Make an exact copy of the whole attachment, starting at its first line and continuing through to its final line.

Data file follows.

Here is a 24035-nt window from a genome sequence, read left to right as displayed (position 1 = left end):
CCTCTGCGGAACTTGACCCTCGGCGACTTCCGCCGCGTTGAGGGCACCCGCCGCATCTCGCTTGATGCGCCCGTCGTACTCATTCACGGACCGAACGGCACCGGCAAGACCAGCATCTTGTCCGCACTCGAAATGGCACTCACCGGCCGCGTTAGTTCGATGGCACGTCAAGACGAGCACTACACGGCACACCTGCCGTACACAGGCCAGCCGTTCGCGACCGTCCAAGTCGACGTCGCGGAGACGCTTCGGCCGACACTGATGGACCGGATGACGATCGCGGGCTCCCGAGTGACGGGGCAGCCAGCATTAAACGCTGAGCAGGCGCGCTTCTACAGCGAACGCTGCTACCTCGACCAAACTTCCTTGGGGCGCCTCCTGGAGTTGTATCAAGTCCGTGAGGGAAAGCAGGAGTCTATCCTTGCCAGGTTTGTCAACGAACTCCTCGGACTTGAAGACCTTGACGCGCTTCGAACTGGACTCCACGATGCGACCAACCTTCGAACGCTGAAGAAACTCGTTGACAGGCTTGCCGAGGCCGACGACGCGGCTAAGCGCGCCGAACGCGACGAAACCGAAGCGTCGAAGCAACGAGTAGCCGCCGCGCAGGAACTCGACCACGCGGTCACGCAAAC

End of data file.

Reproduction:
Here is a 24035-nt window from a genome sequence, read left to right as displayed (position 1 = left end):
CCTCTGCGGAACTTGACCCTCGGCGACTTCCGCCGCGTTGAGGGCACCCGCCGCATCTCGCTTGATGCGCCCGTCGTACTCATTCACGGACCGAACGGCACCGGCAAGACCAGCATCTTGTCCGCACTCGAAATGGCACTCACCGGCCGCGTTAGTTCGATGGCACGTCAAGACGAGCACTACACGGCACACCTGCCGTACACAGGCCAGCCGTTCGCGACCGTCCAAGTCGACGTCGCGGAGACGCTTCGGCCGACACTGATGGACCGGATGACGATCGCGGGCTCCCGAGTGACGGGGCAGCCAGCATTAAACGCTGAGCAGGCGCGCTTCTACAGCGAACGCTGCTACCTCGACCAAACTTCCTTGGGGCGCCTCCTGGAGTTGTATCAAGTCCGTGAGGGAAAGCAGGAGTCTATCCTTGCCAGGTTTGTCAACGAACTCCTCGGACTTGAAGACCTTGACGCGCTTCGAACTGGACTCCACGATGCGACCAACCTTCGAACGCTGAAGAAACTCGTTGACAGGCTTGCCGAGGCCGACGACGCGGCTAAGCGCGCCGAACGCGACGAAACCGAAGCGTCGAAGCAACGAGTAGCCGCCGCGCAGGAACTCGACCACGCGGTCACGCAAAC